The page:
Thursday, September 08, 2005

America Speaks More than English

Recent AP and NY Times articles noted that a growing number of library systems in both large and small population areas are beginning to offer multi-lingual services. The New York Public Library seems to have at least 7 languages on its website.

Other areas -- no longer relegated to the South, Southwest and California -- are feeling the growth of Spanish speaking and other communities. If we are not careful America could turn into a melting pot. As the Spanish speaking and even reading population grows some public libraries have added more services in Spanish -- books, movies, periodicals.

Some localities with critics of immigration and the use of the languages of their origins have begun campaigns to counter these new services for the immigrant community. Denver, for instance, has a Republican Representative who has publicly asked if the library there was switching to Spanish instead of English materials. He voiced his worries -- and those he says are his constituents fears == that America cannot be divided by languages and that the use of any language other than English will alienate the native population and makes for tension in the community.

A local radio talk show moderator was involved in a protest because people had found sexually graphic pictures in Spanish language comic books (which were later removed from the library. I know these 5 peso comics here in Mexico hung in every papeleria and news stand. They are staple reading for the poorer and older population who do not read well nor much. My elderly Mayan gardener/guard used to always have one to look at under the light at the large door to the property while he waited for me to return and guarded my wife. They gave him a lot of pleasure and, at 75 or so, I doubt turned him into a sexual fiend.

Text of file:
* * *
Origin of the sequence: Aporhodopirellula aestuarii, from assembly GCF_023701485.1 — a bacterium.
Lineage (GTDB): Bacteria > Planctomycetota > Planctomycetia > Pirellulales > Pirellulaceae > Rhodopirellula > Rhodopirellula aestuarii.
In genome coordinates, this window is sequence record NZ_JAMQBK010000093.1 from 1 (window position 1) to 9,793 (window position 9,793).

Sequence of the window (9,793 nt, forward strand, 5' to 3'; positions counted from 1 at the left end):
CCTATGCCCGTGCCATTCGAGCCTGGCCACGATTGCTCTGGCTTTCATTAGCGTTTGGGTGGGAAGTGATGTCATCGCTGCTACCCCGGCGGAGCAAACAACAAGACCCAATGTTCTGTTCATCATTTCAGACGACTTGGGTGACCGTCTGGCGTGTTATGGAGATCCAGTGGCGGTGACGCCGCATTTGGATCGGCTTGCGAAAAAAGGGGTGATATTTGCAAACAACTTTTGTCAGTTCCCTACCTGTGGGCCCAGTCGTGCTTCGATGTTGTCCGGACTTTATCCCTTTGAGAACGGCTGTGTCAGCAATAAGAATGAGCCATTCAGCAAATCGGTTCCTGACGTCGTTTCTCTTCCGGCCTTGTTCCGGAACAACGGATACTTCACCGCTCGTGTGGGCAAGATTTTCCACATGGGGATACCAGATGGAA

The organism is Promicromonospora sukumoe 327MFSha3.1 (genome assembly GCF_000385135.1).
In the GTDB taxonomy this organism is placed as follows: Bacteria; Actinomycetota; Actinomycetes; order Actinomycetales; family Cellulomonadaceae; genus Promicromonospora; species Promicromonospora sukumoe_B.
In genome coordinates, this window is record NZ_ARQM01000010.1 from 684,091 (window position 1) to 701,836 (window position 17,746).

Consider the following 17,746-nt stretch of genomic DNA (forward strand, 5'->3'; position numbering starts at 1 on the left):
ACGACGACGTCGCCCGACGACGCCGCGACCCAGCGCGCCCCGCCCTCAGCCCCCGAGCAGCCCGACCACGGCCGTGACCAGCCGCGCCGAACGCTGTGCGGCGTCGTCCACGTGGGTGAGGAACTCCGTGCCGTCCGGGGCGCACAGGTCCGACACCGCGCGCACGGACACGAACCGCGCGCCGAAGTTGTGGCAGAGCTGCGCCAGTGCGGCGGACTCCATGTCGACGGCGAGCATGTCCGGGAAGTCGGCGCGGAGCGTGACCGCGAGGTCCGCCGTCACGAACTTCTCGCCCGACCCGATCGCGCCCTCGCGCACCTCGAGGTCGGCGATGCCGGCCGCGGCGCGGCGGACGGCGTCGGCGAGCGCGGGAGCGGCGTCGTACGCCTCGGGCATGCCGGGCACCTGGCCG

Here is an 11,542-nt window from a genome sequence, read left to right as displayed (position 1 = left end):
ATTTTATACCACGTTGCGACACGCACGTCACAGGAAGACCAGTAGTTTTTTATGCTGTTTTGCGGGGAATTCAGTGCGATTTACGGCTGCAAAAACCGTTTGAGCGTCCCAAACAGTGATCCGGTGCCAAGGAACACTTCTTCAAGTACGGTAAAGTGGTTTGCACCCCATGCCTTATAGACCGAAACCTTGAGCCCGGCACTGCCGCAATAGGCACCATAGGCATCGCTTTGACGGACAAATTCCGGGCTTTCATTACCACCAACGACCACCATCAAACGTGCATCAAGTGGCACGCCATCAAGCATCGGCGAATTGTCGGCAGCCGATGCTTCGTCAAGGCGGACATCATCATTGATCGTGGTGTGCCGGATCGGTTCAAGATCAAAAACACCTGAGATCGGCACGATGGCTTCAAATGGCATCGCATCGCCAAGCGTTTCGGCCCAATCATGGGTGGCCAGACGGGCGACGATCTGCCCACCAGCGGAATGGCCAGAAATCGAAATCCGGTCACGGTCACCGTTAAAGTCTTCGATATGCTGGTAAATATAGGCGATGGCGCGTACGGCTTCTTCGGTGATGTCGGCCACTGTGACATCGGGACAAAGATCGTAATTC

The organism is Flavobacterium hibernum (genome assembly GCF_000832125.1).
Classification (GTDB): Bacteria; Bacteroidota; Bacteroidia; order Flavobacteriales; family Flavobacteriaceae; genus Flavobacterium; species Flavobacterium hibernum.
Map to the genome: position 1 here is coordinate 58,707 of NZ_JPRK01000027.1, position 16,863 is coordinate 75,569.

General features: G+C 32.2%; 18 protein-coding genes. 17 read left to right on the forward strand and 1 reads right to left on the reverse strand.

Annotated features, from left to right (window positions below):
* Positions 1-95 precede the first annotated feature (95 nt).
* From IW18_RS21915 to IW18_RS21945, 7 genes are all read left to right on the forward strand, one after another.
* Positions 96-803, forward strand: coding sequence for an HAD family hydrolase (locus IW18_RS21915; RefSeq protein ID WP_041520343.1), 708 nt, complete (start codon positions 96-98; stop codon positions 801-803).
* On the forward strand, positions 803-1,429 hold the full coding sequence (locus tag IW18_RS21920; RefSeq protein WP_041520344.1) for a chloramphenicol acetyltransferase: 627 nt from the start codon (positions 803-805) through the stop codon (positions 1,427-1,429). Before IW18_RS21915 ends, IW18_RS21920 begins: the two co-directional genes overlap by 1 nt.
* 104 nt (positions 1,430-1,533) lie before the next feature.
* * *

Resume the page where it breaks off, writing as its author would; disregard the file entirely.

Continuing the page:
In Denver there is a 15% Spanish speaking population. The adult services supervisor of the library said that the library brings materials to the people in whatever language is appropriate. It is that which libraries exist to do.

I grew up in a Cuban barrio and I hope that the Tampa Public Library had books for the non-English speakers. Books and magazines and movies are important. Knowing the backwardness of Tampa; probably not. In those days in the South even foreign language classes in public schools were fought since "If English was good enough for Jesus; it is good enough for our children." I remember that quote from much earlier days but it does not seem that much has changed.

One. Public Libraries in the United States have no business being censored.

Two. Reading materials and other services should benefit the community as a whole no matter what language it speaks.

Three. English is our national language but those who are so paranoid of losing control of the country because people will begin speaking Spanish must remember that there is room for different cultures and different languages. Remember, too, that it works both ways. America has failed at teaching multilingualism to its young people. In a complex world with myriad international contacts and businesses; it is time to actually begin early to bring a number of languages to the schools.

This was loosely based on an Associated Press report from the 5th of September.